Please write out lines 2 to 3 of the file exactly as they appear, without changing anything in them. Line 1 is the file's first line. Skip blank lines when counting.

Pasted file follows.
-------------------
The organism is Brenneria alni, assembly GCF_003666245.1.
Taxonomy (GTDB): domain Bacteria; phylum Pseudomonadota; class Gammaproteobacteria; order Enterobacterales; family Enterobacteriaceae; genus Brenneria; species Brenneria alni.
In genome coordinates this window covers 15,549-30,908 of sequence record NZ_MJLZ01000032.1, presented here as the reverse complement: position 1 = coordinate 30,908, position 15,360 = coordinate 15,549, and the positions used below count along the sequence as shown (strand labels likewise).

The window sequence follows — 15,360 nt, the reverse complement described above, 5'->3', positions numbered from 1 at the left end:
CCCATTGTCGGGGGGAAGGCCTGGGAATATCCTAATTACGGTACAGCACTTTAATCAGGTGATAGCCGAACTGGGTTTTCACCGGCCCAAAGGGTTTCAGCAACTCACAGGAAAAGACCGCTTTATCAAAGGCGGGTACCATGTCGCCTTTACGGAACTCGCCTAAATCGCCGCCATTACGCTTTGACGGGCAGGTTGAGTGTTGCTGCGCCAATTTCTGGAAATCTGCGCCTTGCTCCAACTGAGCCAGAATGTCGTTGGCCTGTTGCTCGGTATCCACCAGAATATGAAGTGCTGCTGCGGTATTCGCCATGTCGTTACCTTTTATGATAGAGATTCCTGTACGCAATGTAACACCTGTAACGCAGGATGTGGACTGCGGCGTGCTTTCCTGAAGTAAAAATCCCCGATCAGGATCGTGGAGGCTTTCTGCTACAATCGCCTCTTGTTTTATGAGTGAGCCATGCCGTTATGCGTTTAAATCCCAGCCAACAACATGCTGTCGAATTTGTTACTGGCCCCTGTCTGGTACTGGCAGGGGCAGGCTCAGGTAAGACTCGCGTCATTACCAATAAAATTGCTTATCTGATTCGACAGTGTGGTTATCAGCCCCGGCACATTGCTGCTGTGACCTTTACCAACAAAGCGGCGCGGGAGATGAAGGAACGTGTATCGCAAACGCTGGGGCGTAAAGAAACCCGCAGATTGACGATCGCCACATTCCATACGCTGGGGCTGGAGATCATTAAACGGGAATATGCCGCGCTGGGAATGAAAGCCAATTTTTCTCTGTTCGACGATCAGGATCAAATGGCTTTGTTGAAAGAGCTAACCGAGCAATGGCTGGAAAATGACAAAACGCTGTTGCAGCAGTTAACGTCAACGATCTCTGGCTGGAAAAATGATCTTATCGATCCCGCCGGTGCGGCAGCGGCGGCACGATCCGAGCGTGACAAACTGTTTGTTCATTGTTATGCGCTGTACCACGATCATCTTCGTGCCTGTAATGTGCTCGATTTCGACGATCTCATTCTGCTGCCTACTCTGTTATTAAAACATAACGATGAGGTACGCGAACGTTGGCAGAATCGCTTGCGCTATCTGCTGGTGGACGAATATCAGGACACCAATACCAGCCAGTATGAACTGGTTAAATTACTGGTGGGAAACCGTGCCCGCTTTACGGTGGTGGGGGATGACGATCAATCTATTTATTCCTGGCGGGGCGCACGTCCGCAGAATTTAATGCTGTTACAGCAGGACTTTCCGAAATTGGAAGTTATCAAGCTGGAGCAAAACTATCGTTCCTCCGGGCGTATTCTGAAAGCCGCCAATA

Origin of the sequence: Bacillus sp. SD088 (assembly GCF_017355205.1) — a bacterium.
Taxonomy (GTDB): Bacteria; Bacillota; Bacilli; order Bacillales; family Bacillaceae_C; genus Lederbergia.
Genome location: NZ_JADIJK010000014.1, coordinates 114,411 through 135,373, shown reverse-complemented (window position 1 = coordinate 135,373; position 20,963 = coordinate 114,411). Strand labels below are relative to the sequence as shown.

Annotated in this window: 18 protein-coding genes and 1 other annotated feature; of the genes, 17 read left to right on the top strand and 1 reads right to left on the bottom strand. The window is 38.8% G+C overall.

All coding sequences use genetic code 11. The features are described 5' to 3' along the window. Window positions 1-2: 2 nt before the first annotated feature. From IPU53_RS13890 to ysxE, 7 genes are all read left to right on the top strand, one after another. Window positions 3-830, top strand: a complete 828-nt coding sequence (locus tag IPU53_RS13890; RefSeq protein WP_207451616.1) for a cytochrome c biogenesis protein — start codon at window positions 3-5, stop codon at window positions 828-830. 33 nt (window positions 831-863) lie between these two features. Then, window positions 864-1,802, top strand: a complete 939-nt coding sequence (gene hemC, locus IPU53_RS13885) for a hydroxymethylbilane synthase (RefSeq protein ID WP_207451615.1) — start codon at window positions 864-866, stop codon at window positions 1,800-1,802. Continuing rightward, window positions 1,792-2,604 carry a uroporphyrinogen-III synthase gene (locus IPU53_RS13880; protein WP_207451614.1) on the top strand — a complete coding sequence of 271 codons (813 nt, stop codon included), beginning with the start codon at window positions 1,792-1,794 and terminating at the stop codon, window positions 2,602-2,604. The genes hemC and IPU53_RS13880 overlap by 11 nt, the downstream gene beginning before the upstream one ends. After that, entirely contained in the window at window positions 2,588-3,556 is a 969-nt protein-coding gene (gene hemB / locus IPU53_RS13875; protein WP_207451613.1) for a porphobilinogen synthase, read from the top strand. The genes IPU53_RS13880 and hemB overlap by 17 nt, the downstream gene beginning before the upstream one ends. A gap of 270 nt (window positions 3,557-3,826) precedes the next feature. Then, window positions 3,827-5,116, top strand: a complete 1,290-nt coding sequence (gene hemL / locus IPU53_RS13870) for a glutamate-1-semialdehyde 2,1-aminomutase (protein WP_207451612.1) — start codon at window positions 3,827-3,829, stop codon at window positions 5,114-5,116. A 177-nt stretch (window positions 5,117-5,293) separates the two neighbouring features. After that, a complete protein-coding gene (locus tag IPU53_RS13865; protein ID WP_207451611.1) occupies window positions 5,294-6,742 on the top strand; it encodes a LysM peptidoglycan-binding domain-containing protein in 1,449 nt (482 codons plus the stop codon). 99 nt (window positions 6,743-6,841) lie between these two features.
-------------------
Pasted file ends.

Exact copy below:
Taxonomy (GTDB): domain Bacteria; phylum Pseudomonadota; class Gammaproteobacteria; order Enterobacterales; family Enterobacteriaceae; genus Brenneria; species Brenneria alni.
In genome coordinates this window covers 15,549-30,908 of sequence record NZ_MJLZ01000032.1, presented here as the reverse complement: position 1 = coordinate 30,908, position 15,360 = coordinate 15,549, and the positions used below count along the sequence as shown (strand labels likewise).